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Tell me a story

Storytellers counter an age of bits and soundbytes with the timeless power of an oral tradition



Once upon a time, Carmen Deedy had a once-in-a-lifetime gig in Monterey, Calif.

Deedy, whose parents fled Castro in 1963, grew up in Decatur listening to yarns that could go on for hours and learning the colorful turns of phrase familiar to both Cubans and Southerners. It seems almost inevitable that she became a professional storyteller.

She started practicing the craft in her 20s, during story time at her daughter's elementary school, and moved to touring, and to appearances on National Public Radio and at the Library of Congress. Then in 2005, Deedy was invited to speak at the annual TED (for "Technology, Entertainment, Design") Conference in Monterey.

Nonspeakers pay thousands of dollars to attend the invitation-only event for and about deep thinkers and futurists, and Deedy shared a bill with DNA pioneers, physicists, explorers, evolutionary biologists, graphic novelists and, via satellite, even Bono.

"At one point I was riding in a car with three Nobel Prize laureates," she recalls.

The ultimate venue for cutting-edge ideas seemed an unlikely place to find Deedy, who sees storytelling as the oldest, most primal of all disciplines. The TED Conference was like nothing she'd ever seen. She marveled at practical examples of scientific breakthroughs and prototypes for products of the future.

"I saw things I can't describe, things that we won't see on the market for 10 years," she says. "The hydrogen car was there, fully working."

Having grown up poor, Deedy was overwhelmed by the $6,000 worth of gifts and gadgets in her hotel room – presents she received simply for being a TED speaker. "It was like Christmas."

When her time came to talk, Deedy knew that, like other TED speakers, she'd be allotted exactly 20 minutes. Then she discovered her microphone wasn't working. So much for the epicenter of technological advancement.

Not only did she not get to make up for the time required to fix the mic, but she put an additional burden on herself: She decided to abandon her prepared remarks and extemporize. Deedy told the audience about the time she was driving her elderly mother to the mall during the holidays. They were having trouble finding a parking space. But immigrants, she noted, have a special tool – "parking-lot radar" – and her mother used it to identify a spot three rows over.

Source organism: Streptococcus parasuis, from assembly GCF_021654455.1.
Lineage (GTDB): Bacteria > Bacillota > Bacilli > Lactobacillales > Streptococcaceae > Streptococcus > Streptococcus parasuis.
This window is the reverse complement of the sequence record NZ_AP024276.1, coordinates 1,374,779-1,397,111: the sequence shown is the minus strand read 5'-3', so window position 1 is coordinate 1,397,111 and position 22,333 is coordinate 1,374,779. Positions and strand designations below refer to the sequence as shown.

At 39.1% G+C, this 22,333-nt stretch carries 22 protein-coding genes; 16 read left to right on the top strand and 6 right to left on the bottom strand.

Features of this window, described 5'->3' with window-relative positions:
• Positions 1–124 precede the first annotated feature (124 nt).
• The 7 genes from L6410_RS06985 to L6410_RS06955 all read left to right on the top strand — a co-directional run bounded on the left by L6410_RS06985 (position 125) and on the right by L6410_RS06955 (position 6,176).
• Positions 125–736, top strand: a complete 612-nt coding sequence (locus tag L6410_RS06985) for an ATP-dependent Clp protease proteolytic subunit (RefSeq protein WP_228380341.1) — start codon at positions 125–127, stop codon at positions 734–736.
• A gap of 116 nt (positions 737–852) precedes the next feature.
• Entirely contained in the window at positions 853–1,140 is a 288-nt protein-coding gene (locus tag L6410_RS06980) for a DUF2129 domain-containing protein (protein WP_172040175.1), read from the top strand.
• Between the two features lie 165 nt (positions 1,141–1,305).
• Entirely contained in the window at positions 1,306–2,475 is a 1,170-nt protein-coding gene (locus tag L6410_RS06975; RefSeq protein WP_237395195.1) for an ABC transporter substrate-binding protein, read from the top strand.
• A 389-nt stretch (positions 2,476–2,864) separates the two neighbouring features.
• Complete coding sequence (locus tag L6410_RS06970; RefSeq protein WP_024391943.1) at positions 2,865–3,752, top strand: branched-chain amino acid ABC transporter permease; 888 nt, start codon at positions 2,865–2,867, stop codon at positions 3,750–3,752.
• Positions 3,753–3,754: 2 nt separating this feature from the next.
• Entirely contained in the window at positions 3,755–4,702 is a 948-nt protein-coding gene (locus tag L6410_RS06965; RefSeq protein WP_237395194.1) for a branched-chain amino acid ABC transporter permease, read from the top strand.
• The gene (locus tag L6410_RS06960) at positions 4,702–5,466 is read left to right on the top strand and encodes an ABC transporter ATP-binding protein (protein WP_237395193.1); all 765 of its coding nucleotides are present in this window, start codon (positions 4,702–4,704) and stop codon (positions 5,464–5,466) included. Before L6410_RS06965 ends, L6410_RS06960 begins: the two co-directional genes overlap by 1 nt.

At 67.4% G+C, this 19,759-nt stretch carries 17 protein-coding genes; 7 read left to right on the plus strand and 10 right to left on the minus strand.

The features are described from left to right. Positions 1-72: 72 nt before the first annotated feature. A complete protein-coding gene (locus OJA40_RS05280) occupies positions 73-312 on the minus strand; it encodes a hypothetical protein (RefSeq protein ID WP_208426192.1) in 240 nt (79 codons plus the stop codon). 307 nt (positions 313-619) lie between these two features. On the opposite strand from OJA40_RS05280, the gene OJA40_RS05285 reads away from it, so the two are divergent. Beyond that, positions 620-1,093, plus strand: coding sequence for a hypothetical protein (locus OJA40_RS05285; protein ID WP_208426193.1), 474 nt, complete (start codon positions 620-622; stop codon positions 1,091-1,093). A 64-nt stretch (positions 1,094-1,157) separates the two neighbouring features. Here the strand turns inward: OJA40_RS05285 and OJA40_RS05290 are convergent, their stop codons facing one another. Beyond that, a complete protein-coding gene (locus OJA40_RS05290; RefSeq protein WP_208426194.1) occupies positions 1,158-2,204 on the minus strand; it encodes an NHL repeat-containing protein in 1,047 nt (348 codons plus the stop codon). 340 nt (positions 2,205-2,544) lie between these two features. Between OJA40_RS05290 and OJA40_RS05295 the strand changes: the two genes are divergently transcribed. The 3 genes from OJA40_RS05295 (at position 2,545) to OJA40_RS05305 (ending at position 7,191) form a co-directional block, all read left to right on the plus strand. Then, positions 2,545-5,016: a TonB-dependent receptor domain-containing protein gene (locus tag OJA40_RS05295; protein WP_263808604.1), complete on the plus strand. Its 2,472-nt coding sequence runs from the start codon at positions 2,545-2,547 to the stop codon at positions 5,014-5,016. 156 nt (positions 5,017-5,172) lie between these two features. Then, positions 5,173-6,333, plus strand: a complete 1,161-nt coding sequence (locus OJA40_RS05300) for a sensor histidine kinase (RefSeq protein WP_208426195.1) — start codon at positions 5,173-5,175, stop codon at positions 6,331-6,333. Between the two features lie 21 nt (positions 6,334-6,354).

Deedy told her closer cars would be able to claim the space first. So her mother got out of the car, strode across the rows between them and the space, and stood in the spot to claim it.

"Anyone who's grown up in the South or has an ethnic parent has stood in a parking space, or been forced to stand in a parking space," she recalls explaining to the TED audience.

To the amusement and annoyance of passers-by, her mother waved Deedy over while telling other drivers, "'No, no, no, you canna park here – is reserved!" Finally, her daughter brought the car around. Deedy parked and asked, "Have you no shame?"

"No, I gave it up with panty hose. They're both too binding."

Then she noticed two young people standing nearby, watching the spectacle. "She's just like Momma," one said. "God, how I miss her." And while Deedy was thinking, "There's two of my mother? Have they cloned her?" the embarrassing, maddening moment turned into something touching.

"I'm going to drive you crazy for 10 to 15 more years," Deedy's mother told her. "Then, you're gonna miss me."

At TED, Deedy's funny riff on her mother turned into a reflection on the fragility of people and things we hold dear.

"Story is human connective tissue," Deedy told her listeners. "Story is so elemental, so essential that even when Lexus sells you a car, they don't really sell you a car; they sell you a story."

Yet storytelling may be more fragile than it looks. We live in a DSL-speed media culture that puts a premium on images and editing. Taking the time to spin a funny, instructive yarn that celebrates language and selective moments of silence can seem like an anachronism.

"Traditions of storytelling are vanishing," she told the audience. "Now we receive stories from other sources, so the storyteller has been relegated to the secondary or tertiary role in the community."

Deedy recalls warm applause at the end of the talk. Some listeners thanked her afterward, and famed photographer Rick Smolan, producer of the Day in the Life books, was quoted later calling her story one of the highlights of the conference.

But some voices from New Media weren't as impressed. "One of the kids from Google said, 'Oh, please. Storytelling. She told a story about her dead mother.'"

Rob Cleveland knows storytellers have something of an image problem.

"The biggest hurdle is when someone says, 'Want to hear a storyteller?' people automatically think of the little old lady at the library with a copy of Thomas the Tank Engine," says Cleveland, who's also an actor and comedian. "But really, it's a performance art."

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